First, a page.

Fueled by the Ocean
Navy scientists have discovered an efficient way to power jets and ships using seawater
Jet fuel is produced specifically to run jet and ship engines. (U.S. Navy photo by Mass Communication Specialist 3rd Class Jerine Lee)
United States Navy ships sail many long missions in some of the most remote parts of the world. But when they need fuel while out at sea, the crew can’t just pull up and fill the ship’s tanks at a local rest stop. Refueling massive Navy vessels is a tricky and expensive business.
But the Naval Research Laboratory (NRL) may be on to a solution. Navy scientists have created a system to extract, or remove, the raw ingredients of jet fuel directly from the waters in which the ships sail.
Making jet fuel requires hydrogen (H) and carbon dioxide (CO2). Both of these elements can be found in the air. However, NRL scientists realized that they could gather a lot more carbon dioxide from seawater–which surrounds the Navy’s ships!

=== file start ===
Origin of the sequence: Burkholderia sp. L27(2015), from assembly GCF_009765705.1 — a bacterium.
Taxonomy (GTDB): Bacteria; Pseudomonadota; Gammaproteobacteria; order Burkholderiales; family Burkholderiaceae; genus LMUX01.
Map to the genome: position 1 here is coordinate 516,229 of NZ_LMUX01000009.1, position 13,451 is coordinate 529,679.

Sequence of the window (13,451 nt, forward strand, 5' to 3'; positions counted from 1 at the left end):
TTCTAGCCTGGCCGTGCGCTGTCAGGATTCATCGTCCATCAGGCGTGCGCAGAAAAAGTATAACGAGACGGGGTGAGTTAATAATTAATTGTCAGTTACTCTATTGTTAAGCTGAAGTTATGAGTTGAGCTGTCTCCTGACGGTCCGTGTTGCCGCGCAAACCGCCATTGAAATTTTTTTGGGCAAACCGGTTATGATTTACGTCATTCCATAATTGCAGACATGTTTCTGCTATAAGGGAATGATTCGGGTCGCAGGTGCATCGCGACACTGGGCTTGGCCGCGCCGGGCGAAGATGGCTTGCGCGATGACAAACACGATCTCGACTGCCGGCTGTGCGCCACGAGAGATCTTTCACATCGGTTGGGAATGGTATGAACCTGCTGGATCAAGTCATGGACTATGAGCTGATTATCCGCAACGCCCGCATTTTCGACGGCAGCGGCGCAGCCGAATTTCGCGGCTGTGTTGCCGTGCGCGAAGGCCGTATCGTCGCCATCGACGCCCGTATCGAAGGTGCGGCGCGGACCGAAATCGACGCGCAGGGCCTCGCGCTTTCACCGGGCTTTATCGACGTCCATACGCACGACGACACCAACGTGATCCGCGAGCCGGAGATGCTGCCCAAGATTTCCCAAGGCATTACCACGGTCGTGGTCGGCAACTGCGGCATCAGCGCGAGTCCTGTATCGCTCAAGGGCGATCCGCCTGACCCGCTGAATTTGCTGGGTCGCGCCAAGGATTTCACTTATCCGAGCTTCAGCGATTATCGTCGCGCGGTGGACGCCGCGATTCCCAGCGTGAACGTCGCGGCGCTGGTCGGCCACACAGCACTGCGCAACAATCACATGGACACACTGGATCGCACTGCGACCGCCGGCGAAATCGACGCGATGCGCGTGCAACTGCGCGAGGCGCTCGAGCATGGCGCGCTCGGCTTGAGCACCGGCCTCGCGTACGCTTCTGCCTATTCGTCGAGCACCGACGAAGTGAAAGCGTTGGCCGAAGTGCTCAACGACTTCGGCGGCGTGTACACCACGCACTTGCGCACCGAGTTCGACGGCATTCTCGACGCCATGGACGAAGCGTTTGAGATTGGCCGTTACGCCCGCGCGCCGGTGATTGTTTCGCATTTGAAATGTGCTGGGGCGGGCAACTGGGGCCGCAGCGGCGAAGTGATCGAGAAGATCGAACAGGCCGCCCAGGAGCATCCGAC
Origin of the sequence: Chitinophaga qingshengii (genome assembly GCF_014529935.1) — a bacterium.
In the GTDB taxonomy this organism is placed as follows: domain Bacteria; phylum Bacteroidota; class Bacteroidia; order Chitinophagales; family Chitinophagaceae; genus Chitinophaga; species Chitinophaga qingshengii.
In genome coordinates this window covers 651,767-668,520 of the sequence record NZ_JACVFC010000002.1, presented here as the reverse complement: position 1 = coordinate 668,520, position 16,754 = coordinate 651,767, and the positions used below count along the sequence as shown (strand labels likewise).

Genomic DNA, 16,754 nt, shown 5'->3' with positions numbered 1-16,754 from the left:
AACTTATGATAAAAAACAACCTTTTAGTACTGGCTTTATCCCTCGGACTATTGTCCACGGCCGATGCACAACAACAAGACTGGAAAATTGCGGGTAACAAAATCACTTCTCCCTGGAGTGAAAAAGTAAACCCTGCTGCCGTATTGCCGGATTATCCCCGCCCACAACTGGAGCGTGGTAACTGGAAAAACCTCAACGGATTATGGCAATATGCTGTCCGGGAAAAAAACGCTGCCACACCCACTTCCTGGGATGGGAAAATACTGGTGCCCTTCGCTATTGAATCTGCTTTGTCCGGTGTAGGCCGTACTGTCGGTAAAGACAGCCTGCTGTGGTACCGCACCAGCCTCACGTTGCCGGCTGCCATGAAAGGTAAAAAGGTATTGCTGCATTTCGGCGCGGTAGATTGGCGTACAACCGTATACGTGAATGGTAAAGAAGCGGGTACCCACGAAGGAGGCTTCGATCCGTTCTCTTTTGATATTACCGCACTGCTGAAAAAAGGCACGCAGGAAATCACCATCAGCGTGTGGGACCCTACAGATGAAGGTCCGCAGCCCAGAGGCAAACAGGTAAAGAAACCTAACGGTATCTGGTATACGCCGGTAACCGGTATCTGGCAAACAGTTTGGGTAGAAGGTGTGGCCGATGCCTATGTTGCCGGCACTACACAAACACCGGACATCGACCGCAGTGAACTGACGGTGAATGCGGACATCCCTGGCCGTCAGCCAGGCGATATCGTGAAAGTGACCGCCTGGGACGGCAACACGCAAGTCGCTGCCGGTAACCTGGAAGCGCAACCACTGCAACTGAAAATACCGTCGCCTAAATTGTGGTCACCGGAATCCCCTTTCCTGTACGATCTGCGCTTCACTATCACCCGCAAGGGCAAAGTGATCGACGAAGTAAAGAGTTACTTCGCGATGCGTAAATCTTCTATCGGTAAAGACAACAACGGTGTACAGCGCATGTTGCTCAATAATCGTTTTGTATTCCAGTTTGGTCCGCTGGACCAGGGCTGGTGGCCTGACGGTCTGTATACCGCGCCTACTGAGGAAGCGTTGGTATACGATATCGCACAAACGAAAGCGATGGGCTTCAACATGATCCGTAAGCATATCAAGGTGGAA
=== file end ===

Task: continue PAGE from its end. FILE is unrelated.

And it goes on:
Once they have the raw materials, scientists combine the hydrogen and carbon dioxide to create a hydrocarbon. They process the hydrocarbon even further to produce the desired product—usable jet fuel.
THE FUTURE OF FUEL?
The Navy isn’t the only organization working to make new synthetic (or human-made) fuels. British scientists at Air Fuel Synthesis, a company in the United Kingdom, are working to make gasoline from air and water.
The gasoline we currently use contains pollutants (chemicals that are bad for the environment) such as sulfur. By making the gasoline from scratch, scientists can make cleaner fuel that wouldn’t include these pollutants.
With all of the complex science involved, you might think it would cost a lot of money to create fuel from seawater. But the NRL says its latest lab tests show that the process will produce jet fuel at a cost of about $3 to $6 per gallon. This price is comparable to and possibly cheaper than what the Navy currently pays.
NRL scientists plan to continue testing their water-into-jet-fuel process on the open sea.